Ireland on knees as dream is crushed
Last-gasp Korea winner destroys London 2012 ambition despite brave bid at Belfield
IRELAND men’s hopes of a place at this summer’s London Olympics were dashed by South Korea when they won the final of the qualifying tournament in Dublin 3-2.
Nam Yong Lee scored the goal which broke the hosts’ hearts just two seconds from the end of the game.
The match appeared destined for extra-time until Lee snatched a last-gasp winner, which was eventually confirmed by the video umpire, to clinch the one place available for the tournament winners at this summer’s Games.
Australian umpire Murray Grime missed the vital touch and signalled a long corner but the television match official (TMO) had no hesitation in awarding Lee the priceless late goal.
Such technology was not available to the umpires early in the tournament but, with RTE rolling up to the UCD campus with their outside broadcast technology for the big game, the final had the benefit of the decisive services of the TMO.
President Michael D Higgins and the rest of the sell-out crowd were only 12 minutes in their seats before Peter Caruth put Ireland ahead.
The Annadale striker responded sharply to a rebound from the pads of Myung Ho Lee after John Jermyn’s shot and sent the ball smartly back past the ’keeper.
The Koreans responded to the setback with their best spell of the match, as chances fell to a succession of forwards who failed to take advantage of a back-pedalling defence.
It appeared that the worst of the storm had been weathered when on 29 minutes, they finally hauled themselves level while Irish captain and centre-half Ronan Gormley sat in the sin-bin.
Player of the tournament Hyo Sik You sowed the panic that allowed Nam Yong Lee an opening too good to refuse.
The spirited Irish, showing no obvious ill-effects from their efforts against Malaysia in Saturday’s 1-1 draw, again went ahead seven minutes after the break.
Chris Cargo earned a penalty corner and a well-rehearsed set-piece produced the goal – with Jermyn’s delivery deflected on target by Timmy Cockram.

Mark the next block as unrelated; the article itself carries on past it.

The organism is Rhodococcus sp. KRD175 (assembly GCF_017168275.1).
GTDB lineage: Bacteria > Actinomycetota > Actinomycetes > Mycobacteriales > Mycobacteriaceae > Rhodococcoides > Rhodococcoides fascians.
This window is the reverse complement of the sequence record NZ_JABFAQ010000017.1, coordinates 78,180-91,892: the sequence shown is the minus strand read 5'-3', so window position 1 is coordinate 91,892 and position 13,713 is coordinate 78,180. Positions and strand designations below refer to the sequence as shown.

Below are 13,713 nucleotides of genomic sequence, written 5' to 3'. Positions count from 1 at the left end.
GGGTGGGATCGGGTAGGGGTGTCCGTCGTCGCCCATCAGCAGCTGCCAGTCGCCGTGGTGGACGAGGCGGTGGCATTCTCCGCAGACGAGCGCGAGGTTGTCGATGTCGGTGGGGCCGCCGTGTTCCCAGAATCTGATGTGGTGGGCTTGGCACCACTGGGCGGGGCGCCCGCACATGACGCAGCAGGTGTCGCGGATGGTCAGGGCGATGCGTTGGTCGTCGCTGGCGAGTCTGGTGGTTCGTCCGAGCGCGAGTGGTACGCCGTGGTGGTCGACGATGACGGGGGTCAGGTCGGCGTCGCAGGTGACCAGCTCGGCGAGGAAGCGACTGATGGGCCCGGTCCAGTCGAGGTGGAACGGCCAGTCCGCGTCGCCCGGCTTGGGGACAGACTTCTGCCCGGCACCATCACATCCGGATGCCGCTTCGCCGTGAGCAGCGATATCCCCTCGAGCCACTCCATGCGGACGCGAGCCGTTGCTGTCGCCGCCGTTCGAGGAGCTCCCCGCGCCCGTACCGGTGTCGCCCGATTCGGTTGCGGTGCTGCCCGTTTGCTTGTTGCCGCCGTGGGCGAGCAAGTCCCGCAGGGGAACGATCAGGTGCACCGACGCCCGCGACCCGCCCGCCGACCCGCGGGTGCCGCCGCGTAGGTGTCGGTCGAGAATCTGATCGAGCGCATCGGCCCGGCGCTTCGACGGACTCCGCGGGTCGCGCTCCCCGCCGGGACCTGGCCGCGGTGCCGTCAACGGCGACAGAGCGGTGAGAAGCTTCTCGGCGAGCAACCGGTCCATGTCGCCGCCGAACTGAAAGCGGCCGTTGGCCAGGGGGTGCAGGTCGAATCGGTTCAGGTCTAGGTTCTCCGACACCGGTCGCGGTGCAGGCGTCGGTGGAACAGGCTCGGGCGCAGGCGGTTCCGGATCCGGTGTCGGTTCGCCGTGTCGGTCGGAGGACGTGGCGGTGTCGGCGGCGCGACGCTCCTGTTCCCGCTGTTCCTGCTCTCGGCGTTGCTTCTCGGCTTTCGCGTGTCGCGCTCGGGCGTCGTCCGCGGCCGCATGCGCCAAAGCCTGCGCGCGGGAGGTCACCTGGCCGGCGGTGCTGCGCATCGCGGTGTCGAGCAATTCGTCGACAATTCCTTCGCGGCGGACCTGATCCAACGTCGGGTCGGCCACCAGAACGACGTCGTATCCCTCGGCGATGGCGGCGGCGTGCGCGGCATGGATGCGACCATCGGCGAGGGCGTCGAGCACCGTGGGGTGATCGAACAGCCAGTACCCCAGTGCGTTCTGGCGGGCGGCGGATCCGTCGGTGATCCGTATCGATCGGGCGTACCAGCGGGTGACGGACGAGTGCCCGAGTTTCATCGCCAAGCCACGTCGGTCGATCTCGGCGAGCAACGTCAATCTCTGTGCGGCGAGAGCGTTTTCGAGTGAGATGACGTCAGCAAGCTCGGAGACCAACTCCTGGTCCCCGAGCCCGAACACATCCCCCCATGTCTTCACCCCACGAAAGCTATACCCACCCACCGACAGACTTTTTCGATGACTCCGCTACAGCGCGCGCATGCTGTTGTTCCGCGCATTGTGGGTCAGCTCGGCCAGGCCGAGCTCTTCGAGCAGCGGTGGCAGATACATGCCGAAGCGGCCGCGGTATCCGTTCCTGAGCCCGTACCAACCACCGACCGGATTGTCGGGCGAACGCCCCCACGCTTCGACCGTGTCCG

The score earned the Lisnagarvey man the award for the tournament’s leading striker and for two heady minutes it looked as though it would also be enough to send Ireland to London.
But Nam Yong Lee was again involved in the second equaliser, drawing the fouls that prompted umpire Grime to point to the penalty spot, from which Hyun Woo Nam duly sent Davy Harte the wrong way.
A combination of Harte and Ronan Gormley kept the contest level as You’s shot was scrambled in desperation around a post and the game appeared set for extra-time.
Then David Ames conceded a free 22 metres out with those nine seconds showing on the match clock.
Jong Hyun Jang crashed the ball into the danger area. It touched Lee’s stick – and probably John Jackson’s too – on its way to leaving Harte helpless, as the replays confirmed to the satisfaction of the third official.
The Koreans – beaten Olympic finalists in 2000 – were already celebrating before the hooter as Ireland could not score in the remaining seconds.
As his men wept openly around him, coach Paul Revington attempted to put some order on the anguish of Ireland just falling short in their dream of playing Olympic hockey for the first time.
“It’s hard to take. To have it taken away at the end like that is a bitter and tough call,” said Revington.
“It was a tight game. Korea always looked dangerous. Their speed and running is a tough thing to control and towards the end I don’t think we controlled it.”